enterprises like shopping centers and hotels, or illicit ones, like
logging. In Papua, the Grasberg mine became a chance for the military
not only to profit but also to deepen its presence in a province where
it had barely a toehold before Freeport arrived.

For many years Freeport maintained its own security force, while the
Indonesian military battled a weak, low-level insurgency. But slowly
their security needs became entwined.

"Where Freeport really took it on the chin is the military who came in
had no vehicles, and they would commandeer a Freeport bus or a
Freeport driver," said the Rev. David B. Lowry, an Episcopalminister
hired by Mr. Moffett to oversee social programs. "We had no policies
at that time."

No investigation directly linked Freeport to human rights violations,
but increasingly Papuans associated it with the abuses of Indonesian
military units, in some cases using company facilities.

An Australian anthropologist, Chris Ballard, who worked for Freeport,
and Abigail Abrash, an American human rights campaigner, estimated
that 160 people had been killed by the military between 1975 and 1997
in the mine area and its surroundings.

Finally, in March 1996, long-simmering anger at the company erupted in
rioting when anti-mine sentiment among different groups coalesced into
what was perhaps the biggest threat to the company to this day.

The mine and its mill were shut down for three days. Rioters destroyed
$3 million of equipment and ransacked offices.

The company intercepted e-mail messages that, according to two persons
who read them at the time, suggested that certain military units, the
community and environmental groups were working together.

One e-mail exchange, between a community leader and the head of an
environmental group, was filled with tactical military intelligence,
according to a person who read the messages. In another exchange, an
environmental leader urged the group's members to pull out because the
demonstrations had turned violent.

Freeport told The Times that local leaders later met with company
officials and said "they had provoked the disturbances as a means of
expressing their aspiration to receive greater benefits from our

In recent interviews, current and former Freeport officials recalled
how they were stunned when, among those rioting, they saw men with
military haircuts, combat boots and walkie-talkies. They seemed to be
directing the rioters, at one point, to a Freeport laboratory, which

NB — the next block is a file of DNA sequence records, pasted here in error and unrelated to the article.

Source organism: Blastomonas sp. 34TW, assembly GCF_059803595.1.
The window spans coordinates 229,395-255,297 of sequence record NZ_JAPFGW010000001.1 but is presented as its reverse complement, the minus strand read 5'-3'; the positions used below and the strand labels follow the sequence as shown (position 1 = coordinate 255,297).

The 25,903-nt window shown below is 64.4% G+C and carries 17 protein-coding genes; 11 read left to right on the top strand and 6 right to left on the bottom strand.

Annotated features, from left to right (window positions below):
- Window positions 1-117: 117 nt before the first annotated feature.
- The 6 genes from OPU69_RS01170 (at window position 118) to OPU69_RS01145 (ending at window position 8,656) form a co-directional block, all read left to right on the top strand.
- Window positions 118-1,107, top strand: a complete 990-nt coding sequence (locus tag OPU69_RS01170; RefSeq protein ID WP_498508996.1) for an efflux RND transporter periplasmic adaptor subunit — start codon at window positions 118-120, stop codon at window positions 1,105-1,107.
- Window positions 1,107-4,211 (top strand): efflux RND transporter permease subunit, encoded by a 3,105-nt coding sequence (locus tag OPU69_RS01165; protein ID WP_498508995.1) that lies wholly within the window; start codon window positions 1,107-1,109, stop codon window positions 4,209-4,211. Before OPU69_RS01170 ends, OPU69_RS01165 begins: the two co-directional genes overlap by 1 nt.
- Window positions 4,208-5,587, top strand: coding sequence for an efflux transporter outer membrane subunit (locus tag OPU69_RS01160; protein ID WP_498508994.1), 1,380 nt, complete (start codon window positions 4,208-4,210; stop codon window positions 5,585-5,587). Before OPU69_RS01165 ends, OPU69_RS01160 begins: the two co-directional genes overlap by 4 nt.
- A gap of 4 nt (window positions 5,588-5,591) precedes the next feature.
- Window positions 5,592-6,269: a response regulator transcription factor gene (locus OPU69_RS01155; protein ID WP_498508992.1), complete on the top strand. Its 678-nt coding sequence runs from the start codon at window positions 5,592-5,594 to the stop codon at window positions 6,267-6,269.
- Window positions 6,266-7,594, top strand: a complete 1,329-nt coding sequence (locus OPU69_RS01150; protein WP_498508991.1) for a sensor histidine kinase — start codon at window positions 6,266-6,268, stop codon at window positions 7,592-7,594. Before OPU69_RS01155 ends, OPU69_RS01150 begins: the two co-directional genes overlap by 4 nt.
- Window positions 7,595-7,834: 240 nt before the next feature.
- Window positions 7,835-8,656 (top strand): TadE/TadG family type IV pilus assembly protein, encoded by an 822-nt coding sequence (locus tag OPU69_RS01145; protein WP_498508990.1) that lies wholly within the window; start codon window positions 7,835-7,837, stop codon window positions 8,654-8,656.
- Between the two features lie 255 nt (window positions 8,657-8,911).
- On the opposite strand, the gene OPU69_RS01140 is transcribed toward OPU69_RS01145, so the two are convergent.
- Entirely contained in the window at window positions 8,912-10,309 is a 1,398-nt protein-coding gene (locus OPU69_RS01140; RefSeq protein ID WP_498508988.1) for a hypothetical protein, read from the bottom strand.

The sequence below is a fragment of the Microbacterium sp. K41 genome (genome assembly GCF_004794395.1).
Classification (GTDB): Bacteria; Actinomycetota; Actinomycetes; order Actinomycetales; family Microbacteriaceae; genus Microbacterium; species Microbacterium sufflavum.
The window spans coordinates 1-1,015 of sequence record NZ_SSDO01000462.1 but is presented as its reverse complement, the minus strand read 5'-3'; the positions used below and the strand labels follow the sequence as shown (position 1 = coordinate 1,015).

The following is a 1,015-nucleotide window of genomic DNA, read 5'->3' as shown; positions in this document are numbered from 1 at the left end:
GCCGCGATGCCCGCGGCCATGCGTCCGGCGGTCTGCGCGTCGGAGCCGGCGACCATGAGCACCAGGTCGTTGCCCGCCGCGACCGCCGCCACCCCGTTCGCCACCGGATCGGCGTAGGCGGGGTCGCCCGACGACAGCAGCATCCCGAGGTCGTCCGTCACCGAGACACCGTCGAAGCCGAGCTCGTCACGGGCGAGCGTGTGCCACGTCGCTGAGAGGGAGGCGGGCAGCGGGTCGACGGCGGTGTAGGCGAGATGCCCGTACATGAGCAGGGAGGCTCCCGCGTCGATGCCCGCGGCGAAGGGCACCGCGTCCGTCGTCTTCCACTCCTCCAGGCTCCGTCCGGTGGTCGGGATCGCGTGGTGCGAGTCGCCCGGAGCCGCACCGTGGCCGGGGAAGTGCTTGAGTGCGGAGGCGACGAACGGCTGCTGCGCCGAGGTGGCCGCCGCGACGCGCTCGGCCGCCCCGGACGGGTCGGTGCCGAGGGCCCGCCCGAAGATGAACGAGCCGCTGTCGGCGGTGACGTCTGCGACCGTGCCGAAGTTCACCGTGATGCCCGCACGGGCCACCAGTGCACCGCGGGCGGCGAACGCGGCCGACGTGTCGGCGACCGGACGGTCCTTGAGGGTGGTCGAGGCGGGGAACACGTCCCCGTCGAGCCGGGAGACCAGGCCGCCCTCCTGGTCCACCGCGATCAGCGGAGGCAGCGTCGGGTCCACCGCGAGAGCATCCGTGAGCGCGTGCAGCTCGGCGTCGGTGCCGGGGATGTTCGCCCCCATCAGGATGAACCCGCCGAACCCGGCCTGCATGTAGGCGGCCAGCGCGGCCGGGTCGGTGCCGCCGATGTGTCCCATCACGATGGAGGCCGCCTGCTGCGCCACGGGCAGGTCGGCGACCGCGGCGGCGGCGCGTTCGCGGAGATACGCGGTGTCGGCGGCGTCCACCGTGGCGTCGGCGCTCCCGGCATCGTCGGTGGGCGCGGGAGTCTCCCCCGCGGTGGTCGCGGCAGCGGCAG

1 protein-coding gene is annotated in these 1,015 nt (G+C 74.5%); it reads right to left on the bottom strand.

they ransacked.

It was not long before a worried Mr. Moffett flew out to Indonesia in
the company jet.

Freeport refused to comment on the meeting that followed. But a
company official who was there recounted that Mr. Moffett met with a
group of senior Indonesian military officers at the Sheraton Hotel in
the lowland town of Timika, near the mine. The all-powerful Gen.
Prabowo Subianto, son-in-law of President Suharto and commander of the
Indonesian Special Forces, presided.

"Mr. Moffett, to protect you, to protect your company, you have to
help the military here," General Prabowo began, according to the
company employee who was present.

Mr. Moffett is said to have replied: "Just tell me what I need to do."

The Cost of Security

Each military service drew up its wish list, current and former
company employees said.

In short order, Freeport spent $35 million on military infrastructure
- barracks, headquarters, mess halls, roads -- and it also gave the
commanders 70 Land Rovers and Land Cruisers, which were replaced every
few years. Everybody got something, even the Navy and Air Force.

The company had already hired a former C.I.A. operative, and on his
recommendation, it now approached a military attache at the American
Embassy in Jakarta, and persuaded him to join the company, according
to former and current employees. Two more former American military
officers were hired, and a special department, called the Emergency
Planning Operation, was set up to handle the company's new
relationship with the Indonesian military.

The new department began making direct monthly payments to Indonesian
military commanders, while the Security Risk Management office handled
the payments to the police, according to company documents and current
and former employees.

"They signed a pact with the devil," said an American who was part of
Freeport's security operations at the time, and who agreed with the
company's decision.

Freeport gave the military and the police in Papua at least $20
million from 1998 to May 2004, according to company documents. In
interviews, current and former employees said that at least an
additional $10 million was also paid during those years.

Seven years of accounting records were provided to The Times by an
individual close to the company. Additional records for three years
were provided by Global Witness, a nongovernment organization, which
released a report last July, "Paying for Protection," about Freeport's
relations with the Indonesian military.

Diarmid O'Sullivan, who works for Global Witness in London, criticized
the payments. It may be necessary for a company to help governments
with security, he said, but "they should give the money through the
proper channels, in a transparent way."

Freeport told The Times, "Our books and records are transparent and
accurately reflect the support that we provide."